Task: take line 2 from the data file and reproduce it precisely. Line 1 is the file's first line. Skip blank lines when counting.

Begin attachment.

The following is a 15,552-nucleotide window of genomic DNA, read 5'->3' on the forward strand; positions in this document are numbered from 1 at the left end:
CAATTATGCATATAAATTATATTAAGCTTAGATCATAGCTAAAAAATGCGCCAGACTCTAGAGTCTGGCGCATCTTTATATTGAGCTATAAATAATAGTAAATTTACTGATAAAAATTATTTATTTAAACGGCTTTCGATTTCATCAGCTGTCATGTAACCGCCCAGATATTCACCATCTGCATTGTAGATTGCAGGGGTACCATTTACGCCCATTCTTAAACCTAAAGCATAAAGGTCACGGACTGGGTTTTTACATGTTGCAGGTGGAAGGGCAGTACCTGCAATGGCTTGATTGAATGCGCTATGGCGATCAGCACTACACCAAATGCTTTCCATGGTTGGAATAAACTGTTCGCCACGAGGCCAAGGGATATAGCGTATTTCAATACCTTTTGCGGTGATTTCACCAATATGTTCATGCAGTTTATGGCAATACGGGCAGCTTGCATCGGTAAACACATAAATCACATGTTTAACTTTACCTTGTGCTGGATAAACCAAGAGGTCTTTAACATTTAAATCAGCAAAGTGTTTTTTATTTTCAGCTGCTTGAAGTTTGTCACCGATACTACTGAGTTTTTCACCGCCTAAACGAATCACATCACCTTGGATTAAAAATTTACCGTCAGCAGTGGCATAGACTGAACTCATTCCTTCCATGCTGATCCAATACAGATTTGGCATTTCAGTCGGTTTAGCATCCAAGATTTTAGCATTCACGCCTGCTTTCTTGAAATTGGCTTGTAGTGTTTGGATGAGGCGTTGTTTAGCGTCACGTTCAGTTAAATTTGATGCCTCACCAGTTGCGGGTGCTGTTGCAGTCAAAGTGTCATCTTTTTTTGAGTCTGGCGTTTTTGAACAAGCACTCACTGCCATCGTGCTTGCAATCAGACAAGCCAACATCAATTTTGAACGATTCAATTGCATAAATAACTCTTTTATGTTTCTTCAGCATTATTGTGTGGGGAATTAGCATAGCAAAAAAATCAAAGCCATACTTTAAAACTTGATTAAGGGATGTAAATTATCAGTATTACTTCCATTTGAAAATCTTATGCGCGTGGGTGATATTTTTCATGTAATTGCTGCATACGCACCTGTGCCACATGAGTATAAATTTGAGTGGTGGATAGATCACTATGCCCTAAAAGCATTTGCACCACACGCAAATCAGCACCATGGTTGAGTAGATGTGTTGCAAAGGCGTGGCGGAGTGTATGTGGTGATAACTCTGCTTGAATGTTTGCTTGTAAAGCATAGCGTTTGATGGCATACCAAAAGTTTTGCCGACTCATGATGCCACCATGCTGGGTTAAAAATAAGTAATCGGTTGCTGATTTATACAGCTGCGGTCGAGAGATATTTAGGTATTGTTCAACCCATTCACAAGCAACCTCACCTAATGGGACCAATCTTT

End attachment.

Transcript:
CAATTATGCATATAAATTATATTAAGCTTAGATCATAGCTAAAAAATGCGCCAGACTCTAGAGTCTGGCGCATCTTTATATTGAGCTATAAATAATAGTAAATTTACTGATAAAAATTATTTATTTAAACGGCTTTCGATTTCATCAGCTGTCATGTAACCGCCCAGATATTCACCATCTGCATTGTAGATTGCAGGGGTACCATTTACGCCCATTCTTAAACCTAAAGCATAAAGGTCACGGACTGGGTTTTTACATGTTGCAGGTGGAAGGGCAGTACCTGCAATGGCTTGATTGAATGCGCTATGGCGATCAGCACTACACCAAATGCTTTCCATGGTTGGAATAAACTGTTCGCCACGAGGCCAAGGGATATAGCGTATTTCAATACCTTTTGCGGTGATTTCACCAATATGTTCATGCAGTTTATGGCAATACGGGCAGCTTGCATCGGTAAACACATAAATCACATGTTTAACTTTACCTTGTGCTGGATAAACCAAGAGGTCTTTAACATTTAAATCAGCAAAGTGTTTTTTATTTTCAGCTGCTTGAAGTTTGTCACCGATACTACTGAGTTTTTCACCGCCTAAACGAATCACATCACCTTGGATTAAAAATTTACCGTCAGCAGTGGCATAGACTGAACTCATTCCTTCCATGCTGATCCAATACAGATTTGGCATTTCAGTCGGTTTAGCATCCAAGATTTTAGCATTCACGCCTGCTTTCTTGAAATTGGCTTGTAGTGTTTGGATGAGGCGTTGTTTAGCGTCACGTTCAGTTAAATTTGATGCCTCACCAGTTGCGGGTGCTGTTGCAGTCAAAGTGTCATCTTTTTTTGAGTCTGGCGTTTTTGAACAAGCACTCACTGCCATCGTGCTTGCAATCAGACAAGCCAACATCAATTTTGAACGATTCAATTGCATAAATAACTCTTTTATGTTTCTTCAGCATTATTGTGTGGGGAATTAGCATAGCAAAAAAATCAAAGCCATACTTTAAAACTTGATTAAGGGATGTAAATTATCAGTATTACTTCCATTTGAAAATCTTATGCGCGTGGGTGATATTTTTCATGTAATTGCTGCATACGCACCTGTGCCACATGAGTATAAATTTGAGTGGTGGATAGATCACTATGCCCTAAAAGCATTTGCACCACACGCAAATCAGCACCATGGTTGAGTAGATGTGTTGCAAAGGCGTGGCGGAGTGTATGTGGTGATAACTCTGCTTGAATGTTTGCTTGTAAAGCATAGCGTTTGATGGCATACCAAAAGTTTTGCCGACTCATGATGCCACCATGCTGGGTTAAAAATAAGTAATCGGTTGCTGATTTATACAGCTGCGGTCGAGAGATATTTAGGTATTGTTCAACCCATTCACAAGCAACCTCACCTAATGGGACCAATCTTT